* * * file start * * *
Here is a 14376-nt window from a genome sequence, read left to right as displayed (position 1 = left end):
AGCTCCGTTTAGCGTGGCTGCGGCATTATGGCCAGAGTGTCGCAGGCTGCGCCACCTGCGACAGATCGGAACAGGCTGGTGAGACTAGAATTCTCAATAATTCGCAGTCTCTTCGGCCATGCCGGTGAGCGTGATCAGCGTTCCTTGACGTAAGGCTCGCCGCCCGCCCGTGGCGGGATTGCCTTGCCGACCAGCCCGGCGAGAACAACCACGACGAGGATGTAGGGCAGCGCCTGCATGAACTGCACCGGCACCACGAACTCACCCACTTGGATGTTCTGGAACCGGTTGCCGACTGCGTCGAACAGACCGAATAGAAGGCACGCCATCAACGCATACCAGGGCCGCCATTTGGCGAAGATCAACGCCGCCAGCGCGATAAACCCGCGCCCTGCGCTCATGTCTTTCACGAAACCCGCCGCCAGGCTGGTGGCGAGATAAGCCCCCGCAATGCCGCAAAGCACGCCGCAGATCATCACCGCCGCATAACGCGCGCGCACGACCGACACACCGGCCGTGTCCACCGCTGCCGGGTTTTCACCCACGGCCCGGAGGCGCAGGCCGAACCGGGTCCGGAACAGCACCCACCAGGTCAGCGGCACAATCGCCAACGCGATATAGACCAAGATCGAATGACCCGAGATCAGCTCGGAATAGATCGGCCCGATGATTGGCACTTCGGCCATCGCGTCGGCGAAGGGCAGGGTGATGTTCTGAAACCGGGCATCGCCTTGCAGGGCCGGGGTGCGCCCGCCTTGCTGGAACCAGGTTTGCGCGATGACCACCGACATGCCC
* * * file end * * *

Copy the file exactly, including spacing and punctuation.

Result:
Here is a 14376-nt window from a genome sequence, read left to right as displayed (position 1 = left end):
AGCTCCGTTTAGCGTGGCTGCGGCATTATGGCCAGAGTGTCGCAGGCTGCGCCACCTGCGACAGATCGGAACAGGCTGGTGAGACTAGAATTCTCAATAATTCGCAGTCTCTTCGGCCATGCCGGTGAGCGTGATCAGCGTTCCTTGACGTAAGGCTCGCCGCCCGCCCGTGGCGGGATTGCCTTGCCGACCAGCCCGGCGAGAACAACCACGACGAGGATGTAGGGCAGCGCCTGCATGAACTGCACCGGCACCACGAACTCACCCACTTGGATGTTCTGGAACCGGTTGCCGACTGCGTCGAACAGACCGAATAGAAGGCACGCCATCAACGCATACCAGGGCCGCCATTTGGCGAAGATCAACGCCGCCAGCGCGATAAACCCGCGCCCTGCGCTCATGTCTTTCACGAAACCCGCCGCCAGGCTGGTGGCGAGATAAGCCCCCGCAATGCCGCAAAGCACGCCGCAGATCATCACCGCCGCATAACGCGCGCGCACGACCGACACACCGGCCGTGTCCACCGCTGCCGGGTTTTCACCCACGGCCCGGAGGCGCAGGCCGAACCGGGTCCGGAACAGCACCCACCAGGTCAGCGGCACAATCGCCAACGCGATATAGACCAAGATCGAATGACCCGAGATCAGCTCGGAATAGATCGGCCCGATGATTGGCACTTCGGCCATCGCGTCGGCGAAGGGCAGGGTGATGTTCTGAAACCGGGCATCGCCTTGCAGGGCCGGGGTGCGCCCGCCTTGCTGGAACCAGGTTTGCGCGATGACCACCGACATGCCC